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Last week in Congress / How our representatives voted

WASHINGTON -- Here are the votes of Western New York's four members of the House of Representatives and the state's two U.S. senators on major legislation in Congress last week. A "Y" means the member voted for the measure; an "N" means the member voted against the measure; an "A" means the member did not vote.

>HOUSE

Intelligence Programs -- The House agreed to the Senate amendment to the Intelligence Authorization Act, sponsored by Rep. Mike J. Rogers, R-Mich. The bill would authorize funding for intelligence programs at the CIA, Defense Department and other agencies in 2012. Rogers said it "sustains our current intelligence capabilities and provides for the development of future capabilities, all while achieving significant savings" and cutting unnecessary spending.

The vote Dec. 16 was 396 yeas to 23 nays.

Reps. Brian Higgins, D-Buffalo, Y; Kathleen C. Hochul, D-Amherst, Y; Louise M. Slaughter, D-Fairport, Y; Tom Reed, R-Corning, Y.

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Omnibus Appropriations -- The House agreed to the conference report for the Omnibus Appropriations Act, originally sponsored by Rep. John Abney Culberson, R-Texas. The bill will fund military construction, Veterans Affairs, the Defense Department, Labor Department, Health and Human Services and various other agencies for fiscal year 2012.

A supporter, Rep. Harold Rogers, R-Ky., said the bill "provides funding necessary to support our national security" as well as "Homeland Security efforts to keep our borders and communities safe and sound." An opponent, Rep. Dennis Kucinich, D-Ohio, criticized the bill's funding for military operations in Afghanistan and Iraq, which he said have failed to establish democracy and legitimate government in the two countries.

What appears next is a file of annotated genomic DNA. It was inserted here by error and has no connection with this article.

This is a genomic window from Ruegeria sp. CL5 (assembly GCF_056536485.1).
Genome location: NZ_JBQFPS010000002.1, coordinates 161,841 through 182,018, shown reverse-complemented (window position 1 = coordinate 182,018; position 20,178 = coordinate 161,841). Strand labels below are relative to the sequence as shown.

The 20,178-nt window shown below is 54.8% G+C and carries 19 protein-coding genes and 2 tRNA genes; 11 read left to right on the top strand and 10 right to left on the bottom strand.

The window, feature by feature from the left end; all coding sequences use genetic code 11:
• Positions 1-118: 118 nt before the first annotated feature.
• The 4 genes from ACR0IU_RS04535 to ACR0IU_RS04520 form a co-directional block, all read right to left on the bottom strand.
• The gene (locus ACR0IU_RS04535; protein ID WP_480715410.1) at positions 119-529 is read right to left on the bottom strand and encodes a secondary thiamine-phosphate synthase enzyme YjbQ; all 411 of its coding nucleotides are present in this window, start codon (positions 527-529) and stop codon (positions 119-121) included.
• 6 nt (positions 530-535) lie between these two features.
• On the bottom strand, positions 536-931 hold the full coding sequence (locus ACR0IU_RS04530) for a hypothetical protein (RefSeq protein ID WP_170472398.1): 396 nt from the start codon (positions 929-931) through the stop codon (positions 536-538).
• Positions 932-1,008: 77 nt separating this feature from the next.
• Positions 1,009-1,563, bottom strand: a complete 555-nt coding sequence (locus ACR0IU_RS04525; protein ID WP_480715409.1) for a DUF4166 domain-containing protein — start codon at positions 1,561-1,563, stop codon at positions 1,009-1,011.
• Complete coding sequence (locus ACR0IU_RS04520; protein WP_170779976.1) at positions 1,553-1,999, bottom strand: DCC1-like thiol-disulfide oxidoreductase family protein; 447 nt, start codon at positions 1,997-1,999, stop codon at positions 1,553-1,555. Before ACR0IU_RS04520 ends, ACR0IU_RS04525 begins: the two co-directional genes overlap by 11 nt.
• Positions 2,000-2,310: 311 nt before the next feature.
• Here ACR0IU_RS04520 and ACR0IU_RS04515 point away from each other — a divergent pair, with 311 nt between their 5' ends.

The vote Dec. 16 was 296 yeas to 121 nays.

Higgins, Y; Hochul, Y; Slaughter, Y; Reed, N.

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Offsetting Disaster Relief Spending -- The House agreed to a resolution, sponsored by Rep. Harold Rogers, R-Ky., that would offset $8.1 billion of spending on disaster relief in fiscal 2012 by making a 1.83 percent across-the-board cut to all discretionary spending, except for the Defense Department, military construction programs and Veterans Affairs.

Rogers said the offset "ensures that we are living within our means while still providing for the hundreds of thousands of Americans affected by recent natural disasters with the help that they need."

The vote Dec. 16 was 255 yeas to 165 nays.

Higgins, N; Hochul, N; Slaughter, N; Reed, Y.

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Disaster Relief Programs -- The House passed the Disaster Relief Appropriations Act, sponsored by Rep. Harold Rogers, R-Ky. The bill would provide $6.4 billion for the Federal Emergency Management Agency's disaster relief fund and $1.7 billion for disaster recovery programs at the Army Corps of Engineers in 2012.

Rogers said the funding will support disaster readiness and aid, cover the cost of repairs from earlier disasters, "help repair damage to critical infrastructure caused by recent storms and floods, and will help prepare for future disaster events."

The vote Dec. 16 was 351 yeas to 67 nays.

Higgins, Y; Hochul, Y; Slaughter, Y; Reed, Y.